U.S. stock futures were little changed, suggesting major indexes will waver after a selloff that has pushed the S&P 500 down for six consecutive weeks.
Futures tied to the S&P 500 slipped 0.1%. Blue-chip Dow Jones Industrial Average Futures added 0.1% while technology-heavy Nasdaq-100 futures shed 0.1%.
The S&P 500 suffered its worst weekly losing streak since June 2011, even after posting gains on Friday, and is flirting with bear market territory, a level 20% lower than a recent high.
Investors, worried that the Federal Reserve has been too late to spot the risks from soaring inflation, fear the central bank will move too aggressively to fight it, a mistake that could tip the economy into a recession.
The resulting selloff, which has been compounded by the war in Ukraine and Covid-19 lockdowns in China, has been broad, affecting most assets from cryptocurrencies and stocks to government bonds, leaving investors unsure of where to seek safety.
After weeks of losses, some investors are holding on to stocks, or buying more, hoping declines are reaching their nadir. Others are settling in for a protracted period of volatility.
“We are moving into a more challenging time for markets. We need to see signs that inflation is not just peaking but actually decelerating before you find a sustainable bottom in the market. That is going to take at least a couple of months,” said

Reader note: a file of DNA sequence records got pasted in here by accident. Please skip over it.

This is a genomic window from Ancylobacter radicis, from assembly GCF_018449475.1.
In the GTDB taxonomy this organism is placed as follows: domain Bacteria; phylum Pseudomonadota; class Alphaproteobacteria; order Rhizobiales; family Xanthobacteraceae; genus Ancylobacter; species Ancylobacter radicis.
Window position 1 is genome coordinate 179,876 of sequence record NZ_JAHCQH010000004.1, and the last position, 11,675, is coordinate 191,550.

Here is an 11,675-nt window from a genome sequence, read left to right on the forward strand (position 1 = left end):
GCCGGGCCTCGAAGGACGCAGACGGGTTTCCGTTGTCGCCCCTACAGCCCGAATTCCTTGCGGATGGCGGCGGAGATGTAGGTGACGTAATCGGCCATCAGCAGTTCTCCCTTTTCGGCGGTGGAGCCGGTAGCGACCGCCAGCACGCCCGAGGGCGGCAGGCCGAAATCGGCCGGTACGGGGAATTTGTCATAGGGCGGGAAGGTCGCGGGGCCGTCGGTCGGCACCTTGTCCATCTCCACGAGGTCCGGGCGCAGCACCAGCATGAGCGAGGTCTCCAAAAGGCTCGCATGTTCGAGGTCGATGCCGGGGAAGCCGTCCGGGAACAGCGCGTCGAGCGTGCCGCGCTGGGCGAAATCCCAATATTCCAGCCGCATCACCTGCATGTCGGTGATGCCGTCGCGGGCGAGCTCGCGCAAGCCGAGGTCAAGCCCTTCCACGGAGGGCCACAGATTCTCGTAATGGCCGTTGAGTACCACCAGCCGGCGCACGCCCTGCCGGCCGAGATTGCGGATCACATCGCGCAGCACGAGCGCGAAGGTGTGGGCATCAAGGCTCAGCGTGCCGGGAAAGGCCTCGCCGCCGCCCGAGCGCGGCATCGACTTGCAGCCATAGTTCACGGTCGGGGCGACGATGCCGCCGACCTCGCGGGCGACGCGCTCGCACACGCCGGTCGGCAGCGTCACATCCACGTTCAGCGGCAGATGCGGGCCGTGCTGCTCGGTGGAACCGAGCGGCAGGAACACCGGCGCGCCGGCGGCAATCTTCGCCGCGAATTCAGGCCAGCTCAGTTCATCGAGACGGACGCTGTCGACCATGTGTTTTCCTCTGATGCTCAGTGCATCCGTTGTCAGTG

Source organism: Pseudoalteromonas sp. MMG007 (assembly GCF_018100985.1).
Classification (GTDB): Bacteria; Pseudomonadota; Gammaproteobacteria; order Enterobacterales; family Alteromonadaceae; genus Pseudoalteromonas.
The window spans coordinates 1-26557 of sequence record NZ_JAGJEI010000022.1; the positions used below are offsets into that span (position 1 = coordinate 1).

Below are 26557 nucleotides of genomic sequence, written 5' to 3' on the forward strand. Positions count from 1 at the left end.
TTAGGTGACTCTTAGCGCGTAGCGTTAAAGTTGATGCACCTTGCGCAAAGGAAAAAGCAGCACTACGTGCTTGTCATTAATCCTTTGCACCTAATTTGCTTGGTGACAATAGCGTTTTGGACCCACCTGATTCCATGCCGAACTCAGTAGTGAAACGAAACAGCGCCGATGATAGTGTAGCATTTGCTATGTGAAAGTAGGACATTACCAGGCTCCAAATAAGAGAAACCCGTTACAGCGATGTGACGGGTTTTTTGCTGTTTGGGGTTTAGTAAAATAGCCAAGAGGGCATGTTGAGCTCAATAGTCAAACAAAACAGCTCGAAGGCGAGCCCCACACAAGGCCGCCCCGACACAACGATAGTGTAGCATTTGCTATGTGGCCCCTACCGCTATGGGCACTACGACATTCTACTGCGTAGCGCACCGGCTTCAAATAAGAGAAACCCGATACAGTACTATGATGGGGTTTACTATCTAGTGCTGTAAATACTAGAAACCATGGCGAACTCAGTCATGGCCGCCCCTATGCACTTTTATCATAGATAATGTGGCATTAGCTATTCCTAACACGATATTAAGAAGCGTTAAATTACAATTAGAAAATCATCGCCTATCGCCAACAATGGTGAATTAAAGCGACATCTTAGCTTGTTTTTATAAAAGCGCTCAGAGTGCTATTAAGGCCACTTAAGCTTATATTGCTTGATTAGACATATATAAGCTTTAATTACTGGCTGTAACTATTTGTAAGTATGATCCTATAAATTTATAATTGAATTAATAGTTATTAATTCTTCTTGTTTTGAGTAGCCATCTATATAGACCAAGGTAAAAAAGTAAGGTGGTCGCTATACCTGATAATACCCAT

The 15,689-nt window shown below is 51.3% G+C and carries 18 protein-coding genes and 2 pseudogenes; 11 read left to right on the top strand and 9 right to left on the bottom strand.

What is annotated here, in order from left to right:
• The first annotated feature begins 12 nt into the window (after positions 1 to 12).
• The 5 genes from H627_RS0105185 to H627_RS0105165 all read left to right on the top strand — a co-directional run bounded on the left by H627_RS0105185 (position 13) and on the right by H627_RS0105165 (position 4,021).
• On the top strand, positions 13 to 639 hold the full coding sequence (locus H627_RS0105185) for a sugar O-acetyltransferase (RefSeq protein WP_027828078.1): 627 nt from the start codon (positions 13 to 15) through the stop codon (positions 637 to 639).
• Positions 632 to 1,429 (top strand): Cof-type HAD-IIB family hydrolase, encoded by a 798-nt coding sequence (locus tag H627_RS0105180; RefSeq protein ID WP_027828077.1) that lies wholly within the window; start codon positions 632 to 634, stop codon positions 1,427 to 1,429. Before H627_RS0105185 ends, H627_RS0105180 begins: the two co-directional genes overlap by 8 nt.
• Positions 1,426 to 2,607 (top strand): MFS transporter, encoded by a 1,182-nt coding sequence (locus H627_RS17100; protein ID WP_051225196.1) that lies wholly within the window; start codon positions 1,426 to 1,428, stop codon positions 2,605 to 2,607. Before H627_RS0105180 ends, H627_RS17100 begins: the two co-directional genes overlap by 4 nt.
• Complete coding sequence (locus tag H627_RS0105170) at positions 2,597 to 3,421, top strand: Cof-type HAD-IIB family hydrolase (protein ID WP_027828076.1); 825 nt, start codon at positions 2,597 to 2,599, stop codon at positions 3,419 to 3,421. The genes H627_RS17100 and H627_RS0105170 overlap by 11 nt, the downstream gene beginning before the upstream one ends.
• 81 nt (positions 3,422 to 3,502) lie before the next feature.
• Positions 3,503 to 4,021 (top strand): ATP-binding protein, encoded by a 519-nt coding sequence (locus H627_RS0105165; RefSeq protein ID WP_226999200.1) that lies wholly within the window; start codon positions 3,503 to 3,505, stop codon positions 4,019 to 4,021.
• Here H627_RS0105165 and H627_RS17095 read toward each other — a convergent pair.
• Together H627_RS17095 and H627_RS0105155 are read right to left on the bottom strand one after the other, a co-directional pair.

chief investment officer at CIBC Private Wealth.
“That doesn’t mean we won’t have counter-rallies higher from day to day, but I think this is a long, drawn-out process and it is largely data-driven,” he said.
Ahead of the opening bell,
shares fell 2.4% after
on Saturday said the company’s legal team accused him of violating a nondisclosure agreement. Mr. Musk Friday said that his $44 billion acquisition of the social-media company was on hold, sending the company’s shares down nearly 10%.
jumped more than 14% after The Wall Street Journal reported that
plans to launch a hostile takeover attempt of the discount carrier.
In bond markets, the yield on the benchmark 10-Year U.S. Treasury note edged down to 2.926% from 2.932% on Friday.
In commodities, Brent crude, the international oil benchmark, fell 0.6% to $110.86 a barrel. Gold prices ticked down 0.5%.
Overseas, the pan-continental Stoxx Europe 600 was flat. In mainland China, major stock indexes fell after weaker-than-expected data showed the economic cost of strict lockdowns imposed to control Covid-19 outbreaks. Retail sales fell about 11% year-over-year in April and industrial production contracted 2.9% on the same basis, while growth in fixed-asset investment slowed.
The CSI 300 Index, which tracks the 300 largest companies listed in Shanghai or Shenzhen, fell 0.8%, while the broader Shanghai Composite lost 0.3%. Mainland property stocks outperformed, jumping 1.6% after Chinese authorities lowered the minimum interest rate for mortgages extended to first-time home buyers.
“The April economic numbers have confirmed investors’ concerns about a China slowdown,” said Tai Hui, chief market strategist for Asia at J.P. Morgan Asset Management in Hong Kong. Although Shanghai has laid out a reopening plan and domestic Covid-19 cases have been declining, investors only expect a gradual recovery over the coming weeks and months, he said.
Still, U.S. markets have already sold off markedly in recent weeks, partly on concerns about Chinese supply-chain disruptions, so the weak data were unlikely to have much impact on broader global markets, Mr. Hui said.
Elsewhere in Asia, the Nikkei 225 index in Tokyo rose 0.5%, while South Korea’s Kospi Composite edged down 0.3%.
—Rebecca Feng contributed to this article.
Write to Will Horner at email@example.com
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